Europe's coasts: reconciling development and conservation
In some cases it was their sheer beauty that led to development, in others economic potential. Whatever the causes, coastal regions today host almost half of the inhabitants of EU countries with a sea border. They host homes and workplaces, industries, holiday destinations and recreation areas. With an immense variety of habitats, ranging from salt-adapted scrubs and grasslands, cliffs and rocky shores, sandy beaches and tidal areas, estuaries and lagoons, they are also home to numerous species, many a key source of food and economic prosperity for Europe.
Ninth in the series of '10 messages for 2010', the EEA’s new assessment on coastal ecosystems presents key findings on the state of biodiversity in coastal zones and explores the main causes of coastal ecosystem degradation.
As transition zones between land and marine environments, coastal zones are affected by changes and pressures from both sides. Truly sustainable coastal management can only be achieved using an integrated and ecosystem approach, with coordinated action at global, regional and local levels, taking into account the pressures and socio-economic realities both on land and at sea.
- The main causes of changes to coastal ecosystems are coastal erosion; sprawling economic sites and infrastructure linked to urbanisation and tourism; and creating and managing forests as well as water bodies.
- Coastal erosion is largely caused by sediment starvation as a consequence of river dams, although intensive development and sand mining can also contribute to coastal habitat destruction.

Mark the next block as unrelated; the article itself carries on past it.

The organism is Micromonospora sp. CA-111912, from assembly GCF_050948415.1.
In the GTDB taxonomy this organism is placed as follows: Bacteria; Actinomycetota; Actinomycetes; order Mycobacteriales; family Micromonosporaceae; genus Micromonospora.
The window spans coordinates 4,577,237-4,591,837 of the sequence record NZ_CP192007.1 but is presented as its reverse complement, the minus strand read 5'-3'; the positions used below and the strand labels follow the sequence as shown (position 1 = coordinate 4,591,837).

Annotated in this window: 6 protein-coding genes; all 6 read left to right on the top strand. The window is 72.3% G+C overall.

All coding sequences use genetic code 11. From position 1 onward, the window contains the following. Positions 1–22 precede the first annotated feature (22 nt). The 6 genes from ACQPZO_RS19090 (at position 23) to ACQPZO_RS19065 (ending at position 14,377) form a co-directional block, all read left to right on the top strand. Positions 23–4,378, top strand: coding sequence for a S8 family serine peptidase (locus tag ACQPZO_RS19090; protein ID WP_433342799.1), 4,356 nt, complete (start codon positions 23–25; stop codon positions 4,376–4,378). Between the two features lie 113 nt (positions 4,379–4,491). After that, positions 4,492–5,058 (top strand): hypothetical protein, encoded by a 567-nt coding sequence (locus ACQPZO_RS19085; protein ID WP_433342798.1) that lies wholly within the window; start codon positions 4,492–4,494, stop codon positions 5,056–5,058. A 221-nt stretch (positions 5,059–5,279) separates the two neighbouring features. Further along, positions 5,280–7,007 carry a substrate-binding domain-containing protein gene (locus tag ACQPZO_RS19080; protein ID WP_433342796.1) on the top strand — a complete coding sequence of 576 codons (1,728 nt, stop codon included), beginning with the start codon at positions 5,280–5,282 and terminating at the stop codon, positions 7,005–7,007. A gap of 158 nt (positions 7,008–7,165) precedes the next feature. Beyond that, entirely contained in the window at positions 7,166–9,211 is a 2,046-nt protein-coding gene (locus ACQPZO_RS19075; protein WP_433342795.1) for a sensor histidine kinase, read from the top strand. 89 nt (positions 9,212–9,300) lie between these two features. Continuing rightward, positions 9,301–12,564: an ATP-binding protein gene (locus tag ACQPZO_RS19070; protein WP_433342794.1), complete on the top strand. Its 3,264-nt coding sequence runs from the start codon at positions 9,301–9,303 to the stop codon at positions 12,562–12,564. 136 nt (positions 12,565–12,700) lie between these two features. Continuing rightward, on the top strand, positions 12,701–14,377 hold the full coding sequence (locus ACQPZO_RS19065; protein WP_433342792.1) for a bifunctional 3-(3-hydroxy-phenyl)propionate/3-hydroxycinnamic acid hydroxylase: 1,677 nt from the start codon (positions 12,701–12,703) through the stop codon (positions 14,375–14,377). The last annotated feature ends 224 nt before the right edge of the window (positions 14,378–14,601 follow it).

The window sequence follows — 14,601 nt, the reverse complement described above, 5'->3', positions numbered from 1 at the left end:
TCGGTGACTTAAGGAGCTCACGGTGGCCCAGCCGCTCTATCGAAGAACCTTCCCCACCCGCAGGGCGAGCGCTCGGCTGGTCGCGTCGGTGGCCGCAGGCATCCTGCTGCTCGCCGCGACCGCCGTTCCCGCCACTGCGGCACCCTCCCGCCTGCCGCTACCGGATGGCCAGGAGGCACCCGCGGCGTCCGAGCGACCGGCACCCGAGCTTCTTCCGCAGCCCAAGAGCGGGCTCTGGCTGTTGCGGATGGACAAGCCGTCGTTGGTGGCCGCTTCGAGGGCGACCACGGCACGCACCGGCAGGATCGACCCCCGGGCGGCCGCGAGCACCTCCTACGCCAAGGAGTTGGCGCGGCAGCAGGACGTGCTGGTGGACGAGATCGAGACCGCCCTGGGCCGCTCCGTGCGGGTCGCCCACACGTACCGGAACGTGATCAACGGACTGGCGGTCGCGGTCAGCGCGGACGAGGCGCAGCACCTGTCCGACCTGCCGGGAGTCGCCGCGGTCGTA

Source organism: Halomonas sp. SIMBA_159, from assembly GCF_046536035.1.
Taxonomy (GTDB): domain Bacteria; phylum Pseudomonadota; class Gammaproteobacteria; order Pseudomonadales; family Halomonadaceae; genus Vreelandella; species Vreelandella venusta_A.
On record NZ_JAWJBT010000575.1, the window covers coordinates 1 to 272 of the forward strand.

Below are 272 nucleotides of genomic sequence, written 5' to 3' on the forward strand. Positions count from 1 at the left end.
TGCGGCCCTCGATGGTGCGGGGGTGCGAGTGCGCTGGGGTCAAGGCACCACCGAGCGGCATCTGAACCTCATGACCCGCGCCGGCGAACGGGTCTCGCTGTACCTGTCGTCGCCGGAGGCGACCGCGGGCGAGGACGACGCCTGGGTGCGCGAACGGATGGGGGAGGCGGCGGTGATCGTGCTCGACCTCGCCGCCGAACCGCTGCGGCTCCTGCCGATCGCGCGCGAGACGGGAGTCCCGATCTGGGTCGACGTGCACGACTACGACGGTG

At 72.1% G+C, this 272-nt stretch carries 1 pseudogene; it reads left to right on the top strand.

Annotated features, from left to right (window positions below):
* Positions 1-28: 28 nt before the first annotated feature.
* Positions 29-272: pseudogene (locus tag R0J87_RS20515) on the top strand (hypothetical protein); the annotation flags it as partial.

- Half of Europe’s coastal wetlands are expected to disappear (approximately 4500 km2) as a result of sea level rise linked to climate change. About 10 % of Europe’s coastline is already protected by sea defences.
- Climate change is also expected to affect river flows and species in coastal wetlands and estuaries. Higher water temperatures might also shift the balance in favour of invasive alien species.
- Urbanisation put Mediterranean coastal wetlands under constant pressure in the period 1990–2000, particularly in Spain and southern Italy.
- High nitrate and phosphate loads in water environments lead to blue-green algae blooms, which can choke all other aquatic life through high oxygen consumption and threaten human health in bathing areas.
- Increasing exploitation of sand and gravel from coastal zones or over-exploitation of fish stocks also put considerable pressure on coastal ecosystems.
- More than two thirds of coastal habitat types and more than half of species typical of coastal ecosystems have an ‘unfavourable’ conversation status.
Policy frameworks in place
- In 2002, the European Commission recommended implementing ‘Integrated Coastal Zone Management’ acknowledging the uniqueness of coastal zones.
- The EU Water Framework Directive, adopted in 2000, requires surface water bodies (lakes, streams, rivers, estuaries and coastal waters) to be ecologically sound by 2015.
- The EU Marine Strategy Framework Directive, adopted in 2008, urges the creation of a network of marine protected areas by 2012 and stipulates that marine ecosystems must reach a good environmental status by 2020.
- Coastal habitats and species are also covered by the European Union’s two key nature conservation directives: the Habitats Directive and the Birds Directive.
- Several international conventions, including the OSPAR Convention (Convention for the Protection of the Marine Environment of the North-East Atlantic), Barcelona Convention (Convention for the Protection of the Mediterranean Sea against Pollution), and Bucharest Convention (Convention for the Protection of the Black Sea against Pollution) also enhance regional cooperation.
- More policy-specific responses, such as the ongoing reform of the EU’s Common Fisheries Policy, should also have a strong positive impact on coastal economies.
For additional information on the state of marine biodiversity, please see Census of Marine Life and its report 'First Census of Marine Life 2010: Highlights of a Decade of Discovery'.
For references, please go to www.eea.europa.eu/soer or scan the QR code.
This briefing is part of the EEA's report The European Environment - State and Outlook 2015. The EEA is an official agency of the EU, tasked with providing information on Europe’s environment.
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